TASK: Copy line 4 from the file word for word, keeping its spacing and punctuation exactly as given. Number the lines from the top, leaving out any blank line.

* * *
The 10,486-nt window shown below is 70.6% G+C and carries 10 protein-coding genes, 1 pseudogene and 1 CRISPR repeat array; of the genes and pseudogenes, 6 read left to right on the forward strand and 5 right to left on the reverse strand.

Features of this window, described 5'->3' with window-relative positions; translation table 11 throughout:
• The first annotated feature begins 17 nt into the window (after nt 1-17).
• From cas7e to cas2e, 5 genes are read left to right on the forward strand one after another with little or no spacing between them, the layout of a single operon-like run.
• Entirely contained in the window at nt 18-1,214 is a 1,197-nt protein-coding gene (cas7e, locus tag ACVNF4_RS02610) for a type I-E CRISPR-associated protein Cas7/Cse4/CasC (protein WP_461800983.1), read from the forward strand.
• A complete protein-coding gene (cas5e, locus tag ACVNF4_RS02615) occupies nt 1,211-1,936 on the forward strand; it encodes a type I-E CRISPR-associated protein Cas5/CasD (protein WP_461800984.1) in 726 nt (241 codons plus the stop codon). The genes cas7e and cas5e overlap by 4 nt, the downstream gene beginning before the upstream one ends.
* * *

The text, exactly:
• From cas7e to cas2e, 5 genes are read left to right on the forward strand one after another with little or no spacing between them, the layout of a single operon-like run.